Not as early this morning as I would have preferred, I jumped the Metrobus up to the grocery store in Van Ness. Stepped in, did my shopping, packed my grocery bag, and waited patiently at the stop south while reading The Hard Way.
The bus pulled up, and I got on: it was refreshingly mostly empty.
Until we got the Cleveland Park Metro entrance. There was a crowd of literally thirty tourists — a handful of adults, but mostly girls (class trip?) — trying to board with their paper fare cards from the Metro system. The driver explained that the cards didn’t work on the bus, and while the group leader tried to wave some of the children off, the driver waved the whole group onto the bus, without payment. “I’ll get you there,” he said.
The group mostly settled into the back of the bus, but the group leader wound up standing next to my seat (I’d pulled my grocery bag onto my lap: she could have taken a seat). “I think we ought to tip the driver,” one of the male adults said to her.
“Do you have any cash?”
“Only fives, no singles.”
Yep: so the bus driver lets a couple of dozen people aboard, and they’re thinking of tipping him with a single. dollar. bill.
Turns out the crowd was heading for the Zoo. “We want the third stop, guys!” I’ll give them this: they knew how many bus stops they had to go to. What they didn’t realize was that the bus didn’t service the Cleveland Park library stop, so they almost overshot. But the driver pulled over at the Zoo, and the group disembarked. The bus was once again refreshingly empty.
And as we pulled away, I realized the group had actually tried to tip the driver with several singles: he was feeding them, one by one, into the meter.
It was cold out this morning. According to the news, the weather is the coldest its been in four years. So you can imagine I was kind of surprised when the L2 pulled over to service a stop and one of the men waiting in the shelter was dressed in khakis, a light blue shirt, and a satchel over his shoulder.
No coat. No hat. No scarf. No gloves.
He even let the other folks — the ones who were wearing coats, and hats, and scarves, and gloves — board the bus first.
When he got on, he didn’t appear to be shivering, or cold at all. It was like he was perfectly comfortable in the cold. A friend remarked, “In Mother Russia, winter endures you.”
A few years ago, I wrote an ode to my microwave.
Since the time I wrote that post, the microwave gave up the ghost. I actually acquired a new microwave last spring, but until this amazing just past weekend of deep cleaning, reorganization, and throwing out of stuff I no longer use, I had two microwaves in my kitchen: one that works great, and one that sometimes worked when it felt like it.
Farewell, Quasar. You were one hell of a machine.
There’s no real reason why you should know who Trey Gowdy is. I only know because once upon a time, a guy named Dave Stroup posted on Twitter about the guy’s extraordinary necktie and I thought “That is the most beautiful necktie I think I have ever seen.”
But of course, inquiries to Mr. Gowdy’s office about where did he get that amazing necktie?! went — unsurprisingly — unanswered. It’s hard to google a necktie, too. “Mosaic necktie” or “colorful necktie?” I’ve tried both, and many, many, many more search variations. Last night, on eBay, I got lucky. I found this tie (below, left):
Now, you may say, “but those aren’t the same colors!” True, but forget the colors, look at the pattern of angles colored rectangles. Now, I’m not saying these are both the same tie, just in different colors, but I do have these two (below) that are clearly the same pattern (albeit different colors). The red one, by the way? The one I wore on my job interview for the position I have now.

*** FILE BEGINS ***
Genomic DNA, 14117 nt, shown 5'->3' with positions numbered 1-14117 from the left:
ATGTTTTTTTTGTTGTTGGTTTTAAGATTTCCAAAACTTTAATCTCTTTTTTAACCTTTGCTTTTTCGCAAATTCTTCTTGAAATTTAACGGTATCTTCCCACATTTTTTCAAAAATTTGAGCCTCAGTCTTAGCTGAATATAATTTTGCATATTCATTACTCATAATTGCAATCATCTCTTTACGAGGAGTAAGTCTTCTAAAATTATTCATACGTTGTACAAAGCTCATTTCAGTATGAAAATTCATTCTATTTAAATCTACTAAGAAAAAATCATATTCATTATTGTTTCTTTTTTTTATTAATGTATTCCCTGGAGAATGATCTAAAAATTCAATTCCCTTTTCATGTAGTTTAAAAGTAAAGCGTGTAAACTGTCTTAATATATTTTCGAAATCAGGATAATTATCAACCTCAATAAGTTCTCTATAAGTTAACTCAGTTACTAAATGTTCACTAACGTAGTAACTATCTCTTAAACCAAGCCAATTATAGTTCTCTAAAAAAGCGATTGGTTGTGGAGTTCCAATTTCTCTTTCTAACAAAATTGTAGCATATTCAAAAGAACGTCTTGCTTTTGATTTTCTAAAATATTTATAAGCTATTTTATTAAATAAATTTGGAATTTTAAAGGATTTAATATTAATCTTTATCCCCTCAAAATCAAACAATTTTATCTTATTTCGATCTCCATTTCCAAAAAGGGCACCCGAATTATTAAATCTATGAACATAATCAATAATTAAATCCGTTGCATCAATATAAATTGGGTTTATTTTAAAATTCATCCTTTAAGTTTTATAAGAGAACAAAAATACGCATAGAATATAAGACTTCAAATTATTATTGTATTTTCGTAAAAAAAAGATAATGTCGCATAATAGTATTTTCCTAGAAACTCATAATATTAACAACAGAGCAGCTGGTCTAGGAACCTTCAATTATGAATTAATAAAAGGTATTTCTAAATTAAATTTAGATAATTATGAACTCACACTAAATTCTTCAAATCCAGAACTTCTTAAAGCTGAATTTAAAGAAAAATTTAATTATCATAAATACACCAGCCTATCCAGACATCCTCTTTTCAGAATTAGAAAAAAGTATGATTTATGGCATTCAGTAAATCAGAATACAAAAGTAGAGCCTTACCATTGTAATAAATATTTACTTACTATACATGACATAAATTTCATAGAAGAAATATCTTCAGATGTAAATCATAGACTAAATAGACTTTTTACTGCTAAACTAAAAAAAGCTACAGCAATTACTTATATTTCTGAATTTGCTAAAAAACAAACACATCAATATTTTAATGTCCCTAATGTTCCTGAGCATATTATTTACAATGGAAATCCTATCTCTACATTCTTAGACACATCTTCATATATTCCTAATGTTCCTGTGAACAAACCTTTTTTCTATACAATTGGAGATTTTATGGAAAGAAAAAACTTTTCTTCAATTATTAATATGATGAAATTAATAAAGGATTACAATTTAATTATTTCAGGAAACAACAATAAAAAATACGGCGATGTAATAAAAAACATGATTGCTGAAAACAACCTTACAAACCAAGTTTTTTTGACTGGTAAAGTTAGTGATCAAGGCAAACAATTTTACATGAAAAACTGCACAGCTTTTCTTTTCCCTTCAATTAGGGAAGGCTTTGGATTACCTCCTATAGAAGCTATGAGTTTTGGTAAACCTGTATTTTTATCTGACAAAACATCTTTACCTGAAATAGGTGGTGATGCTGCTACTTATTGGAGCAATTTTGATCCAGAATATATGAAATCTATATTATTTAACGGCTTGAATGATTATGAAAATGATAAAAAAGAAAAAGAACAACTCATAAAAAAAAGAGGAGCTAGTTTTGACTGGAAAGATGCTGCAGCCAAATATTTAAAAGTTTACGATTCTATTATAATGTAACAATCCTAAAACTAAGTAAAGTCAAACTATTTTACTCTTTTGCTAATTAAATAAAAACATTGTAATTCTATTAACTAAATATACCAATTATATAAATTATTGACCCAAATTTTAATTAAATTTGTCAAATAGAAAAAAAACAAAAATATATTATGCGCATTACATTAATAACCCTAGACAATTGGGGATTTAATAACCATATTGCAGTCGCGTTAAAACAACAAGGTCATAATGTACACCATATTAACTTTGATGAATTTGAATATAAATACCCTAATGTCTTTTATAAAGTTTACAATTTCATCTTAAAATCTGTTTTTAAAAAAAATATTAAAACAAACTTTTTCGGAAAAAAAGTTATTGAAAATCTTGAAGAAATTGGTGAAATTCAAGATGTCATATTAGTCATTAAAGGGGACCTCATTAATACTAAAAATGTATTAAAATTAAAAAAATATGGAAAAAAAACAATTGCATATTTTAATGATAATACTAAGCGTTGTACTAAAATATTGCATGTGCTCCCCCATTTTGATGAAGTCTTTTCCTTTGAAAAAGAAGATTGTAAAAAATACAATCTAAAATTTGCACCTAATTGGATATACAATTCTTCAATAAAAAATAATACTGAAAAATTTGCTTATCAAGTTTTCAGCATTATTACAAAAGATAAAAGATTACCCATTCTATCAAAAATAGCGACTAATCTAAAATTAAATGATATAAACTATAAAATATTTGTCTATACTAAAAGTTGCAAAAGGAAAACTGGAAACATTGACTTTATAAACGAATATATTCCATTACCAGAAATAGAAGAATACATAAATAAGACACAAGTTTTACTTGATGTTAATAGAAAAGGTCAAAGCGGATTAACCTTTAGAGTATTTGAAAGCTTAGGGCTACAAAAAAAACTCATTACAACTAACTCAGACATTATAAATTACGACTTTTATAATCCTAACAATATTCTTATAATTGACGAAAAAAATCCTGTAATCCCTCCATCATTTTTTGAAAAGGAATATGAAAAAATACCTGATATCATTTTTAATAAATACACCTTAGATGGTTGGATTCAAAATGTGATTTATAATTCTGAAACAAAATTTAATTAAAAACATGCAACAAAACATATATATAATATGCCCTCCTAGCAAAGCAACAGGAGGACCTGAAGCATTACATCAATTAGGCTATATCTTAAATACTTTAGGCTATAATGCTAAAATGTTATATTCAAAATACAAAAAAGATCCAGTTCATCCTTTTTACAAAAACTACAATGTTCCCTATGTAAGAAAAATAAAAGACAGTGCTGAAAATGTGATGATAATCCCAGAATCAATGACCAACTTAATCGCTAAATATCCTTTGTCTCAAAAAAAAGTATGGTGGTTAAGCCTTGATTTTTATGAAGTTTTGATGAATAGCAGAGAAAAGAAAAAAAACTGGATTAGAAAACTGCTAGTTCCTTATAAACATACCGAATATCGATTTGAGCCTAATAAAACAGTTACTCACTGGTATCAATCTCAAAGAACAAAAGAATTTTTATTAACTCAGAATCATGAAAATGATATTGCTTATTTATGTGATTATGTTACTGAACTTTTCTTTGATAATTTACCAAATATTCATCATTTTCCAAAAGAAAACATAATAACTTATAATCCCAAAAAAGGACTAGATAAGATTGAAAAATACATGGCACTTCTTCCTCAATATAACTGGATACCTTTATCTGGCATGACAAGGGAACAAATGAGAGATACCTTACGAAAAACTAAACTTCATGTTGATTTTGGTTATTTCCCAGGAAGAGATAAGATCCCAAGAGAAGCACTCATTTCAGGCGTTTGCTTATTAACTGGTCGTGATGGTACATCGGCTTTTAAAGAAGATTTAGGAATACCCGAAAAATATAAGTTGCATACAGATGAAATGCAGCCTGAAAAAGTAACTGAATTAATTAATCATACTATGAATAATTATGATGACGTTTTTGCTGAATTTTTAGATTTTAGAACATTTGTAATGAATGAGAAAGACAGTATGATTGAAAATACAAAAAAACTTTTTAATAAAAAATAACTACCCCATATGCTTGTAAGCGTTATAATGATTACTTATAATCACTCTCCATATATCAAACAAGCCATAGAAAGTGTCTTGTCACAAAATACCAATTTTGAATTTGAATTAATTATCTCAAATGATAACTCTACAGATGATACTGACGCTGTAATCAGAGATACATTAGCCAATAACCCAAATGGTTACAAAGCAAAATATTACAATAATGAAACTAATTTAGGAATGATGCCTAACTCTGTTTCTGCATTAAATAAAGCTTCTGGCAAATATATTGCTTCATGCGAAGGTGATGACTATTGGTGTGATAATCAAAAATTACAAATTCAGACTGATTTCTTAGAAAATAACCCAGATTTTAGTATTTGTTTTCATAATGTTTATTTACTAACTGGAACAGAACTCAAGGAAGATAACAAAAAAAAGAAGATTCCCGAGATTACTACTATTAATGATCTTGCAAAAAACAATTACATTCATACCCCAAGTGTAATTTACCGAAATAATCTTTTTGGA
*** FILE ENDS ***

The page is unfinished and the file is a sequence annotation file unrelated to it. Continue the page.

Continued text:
Additionally, when you look at the pattern on the rectangles on the tie above, they seem to mesh with the pattern on the rectangles of the tie Congressman Gowdy is wearing.
The eBay tie is from Charles Tyrwhitt, a men’s fancy-clothes shop, with, I’ve just realized, a location by Farragut Square. I might just have to stop in with a picture of Mr. Gowdy and see if they have that tie in stock. Of course, even if they do, I probably won’t be able to afford it.
Sadly, as you may have noticed, I missed my opportunity to score the tie I found on eBay: I didn’t pay enough attention to the end date of the auction and that auction ended last night.
Well, maybe it’s the fact that the door is hinged from the rear (you can see the operator’s left foot); or that the operator appears to be a very elderly individual; or that the tires are clearly not auto-tires …
I described this vehicle on Twitter as some sort of enclosed motorized wheelchair. And then I started Googling. Guess what I found?
This page. Top row, middle. See anything that looks familiar? The contraption pictured above is a “Shoprider Flagship Enclosed Personal Mobility Scooter.” Basically, an enclosed mechanical wheelchair.
Google — and common sense — is your friend.
This post got some love from the Washington City Paper!
I have so many wonderful memories of the magazine (and less of the Society’s other media), including a bookshelf in a back hallway of my grandfather’s rambling farmhouse, packed end to end and up and down with copies of the magazine dating back decades; and, of course, realizing as a kid that some issues of the magazine featured full frontal nudity of women (this may seem surprising to today’s youth, but in the days before the internet was readily available, a guy had to do what a guy had to do).
I’ve been to the NGS headquarters a number of time. A gentleman I worked with at the bookstore has worked there for a number of years and gave me a behind-the-scenes tour of the building — most memorable was getting to see the huge room with the gigantic fireplaces where the board meets, and the Andrew Wyeth paintings, “Romance of Discovery,” hung on the wall just outside. I was in the building most recently in March for lunch following my job interview a few blocks away: the cafeteria is amazing, but most importantly, it was a successful interview & I got the job.